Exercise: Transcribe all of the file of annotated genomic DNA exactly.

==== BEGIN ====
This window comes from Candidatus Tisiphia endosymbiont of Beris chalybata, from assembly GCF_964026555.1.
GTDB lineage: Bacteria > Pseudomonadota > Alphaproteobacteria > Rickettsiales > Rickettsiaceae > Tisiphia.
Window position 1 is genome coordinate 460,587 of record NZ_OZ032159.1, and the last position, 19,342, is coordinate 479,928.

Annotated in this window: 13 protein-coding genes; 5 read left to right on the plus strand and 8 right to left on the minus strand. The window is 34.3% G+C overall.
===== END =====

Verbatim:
This window comes from Candidatus Tisiphia endosymbiont of Beris chalybata, from assembly GCF_964026555.1.
GTDB lineage: Bacteria > Pseudomonadota > Alphaproteobacteria > Rickettsiales > Rickettsiaceae > Tisiphia.
Window position 1 is genome coordinate 460,587 of record NZ_OZ032159.1, and the last position, 19,342, is coordinate 479,928.

Annotated in this window: 13 protein-coding genes; 5 read left to right on the plus strand and 8 right to left on the minus strand. The window is 34.3% G+C overall.